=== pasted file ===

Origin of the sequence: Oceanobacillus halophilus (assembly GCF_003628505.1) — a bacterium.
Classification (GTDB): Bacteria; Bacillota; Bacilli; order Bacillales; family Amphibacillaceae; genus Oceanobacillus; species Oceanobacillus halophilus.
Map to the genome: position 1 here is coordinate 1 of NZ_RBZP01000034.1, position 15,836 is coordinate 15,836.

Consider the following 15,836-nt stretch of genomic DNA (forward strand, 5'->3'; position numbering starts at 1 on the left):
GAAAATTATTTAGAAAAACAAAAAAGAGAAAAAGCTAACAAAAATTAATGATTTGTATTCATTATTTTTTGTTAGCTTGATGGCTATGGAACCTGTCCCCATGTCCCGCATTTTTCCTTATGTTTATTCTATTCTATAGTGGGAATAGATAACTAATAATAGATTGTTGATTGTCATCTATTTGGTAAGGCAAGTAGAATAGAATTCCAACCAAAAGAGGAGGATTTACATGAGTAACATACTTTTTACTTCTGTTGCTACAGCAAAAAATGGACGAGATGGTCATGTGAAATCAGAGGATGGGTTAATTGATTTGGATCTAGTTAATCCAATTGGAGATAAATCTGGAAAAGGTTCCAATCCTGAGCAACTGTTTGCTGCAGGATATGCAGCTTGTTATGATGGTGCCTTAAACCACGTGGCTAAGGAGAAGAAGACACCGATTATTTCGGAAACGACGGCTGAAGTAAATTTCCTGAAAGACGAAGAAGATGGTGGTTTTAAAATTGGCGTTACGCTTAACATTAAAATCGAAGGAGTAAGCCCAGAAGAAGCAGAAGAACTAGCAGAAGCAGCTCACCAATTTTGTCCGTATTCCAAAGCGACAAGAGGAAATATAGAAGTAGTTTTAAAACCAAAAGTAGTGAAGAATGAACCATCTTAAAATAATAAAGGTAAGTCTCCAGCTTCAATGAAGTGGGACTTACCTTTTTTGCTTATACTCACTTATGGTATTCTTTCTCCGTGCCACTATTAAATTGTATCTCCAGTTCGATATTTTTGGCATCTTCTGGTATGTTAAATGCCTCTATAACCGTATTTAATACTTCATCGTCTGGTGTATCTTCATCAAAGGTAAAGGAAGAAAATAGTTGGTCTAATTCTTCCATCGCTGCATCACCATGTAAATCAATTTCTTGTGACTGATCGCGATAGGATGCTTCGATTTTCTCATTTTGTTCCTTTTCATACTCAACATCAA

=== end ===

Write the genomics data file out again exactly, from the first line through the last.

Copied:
Origin of the sequence: Oceanobacillus halophilus (assembly GCF_003628505.1) — a bacterium.
Classification (GTDB): Bacteria; Bacillota; Bacilli; order Bacillales; family Amphibacillaceae; genus Oceanobacillus; species Oceanobacillus halophilus.
Map to the genome: position 1 here is coordinate 1 of NZ_RBZP01000034.1, position 15,836 is coordinate 15,836.

Consider the following 15,836-nt stretch of genomic DNA (forward strand, 5'->3'; position numbering starts at 1 on the left):
GAAAATTATTTAGAAAAACAAAAAAGAGAAAAAGCTAACAAAAATTAATGATTTGTATTCATTATTTTTTGTTAGCTTGATGGCTATGGAACCTGTCCCCATGTCCCGCATTTTTCCTTATGTTTATTCTATTCTATAGTGGGAATAGATAACTAATAATAGATTGTTGATTGTCATCTATTTGGTAAGGCAAGTAGAATAGAATTCCAACCAAAAGAGGAGGATTTACATGAGTAACATACTTTTTACTTCTGTTGCTACAGCAAAAAATGGACGAGATGGTCATGTGAAATCAGAGGATGGGTTAATTGATTTGGATCTAGTTAATCCAATTGGAGATAAATCTGGAAAAGGTTCCAATCCTGAGCAACTGTTTGCTGCAGGATATGCAGCTTGTTATGATGGTGCCTTAAACCACGTGGCTAAGGAGAAGAAGACACCGATTATTTCGGAAACGACGGCTGAAGTAAATTTCCTGAAAGACGAAGAAGATGGTGGTTTTAAAATTGGCGTTACGCTTAACATTAAAATCGAAGGAGTAAGCCCAGAAGAAGCAGAAGAACTAGCAGAAGCAGCTCACCAATTTTGTCCGTATTCCAAAGCGACAAGAGGAAATATAGAAGTAGTTTTAAAACCAAAAGTAGTGAAGAATGAACCATCTTAAAATAATAAAGGTAAGTCTCCAGCTTCAATGAAGTGGGACTTACCTTTTTTGCTTATACTCACTTATGGTATTCTTTCTCCGTGCCACTATTAAATTGTATCTCCAGTTCGATATTTTTGGCATCTTCTGGTATGTTAAATGCCTCTATAACCGTATTTAATACTTCATCGTCTGGTGTATCTTCATCAAAGGTAAAGGAAGAAAATAGTTGGTCTAATTCTTCCATCGCTGCATCACCATGTAAATCAATTTCTTGTGACTGATCGCGATAGGATGCTTCGATTTTCTCATTTTGTTCCTTTTCATACTCAACATCAA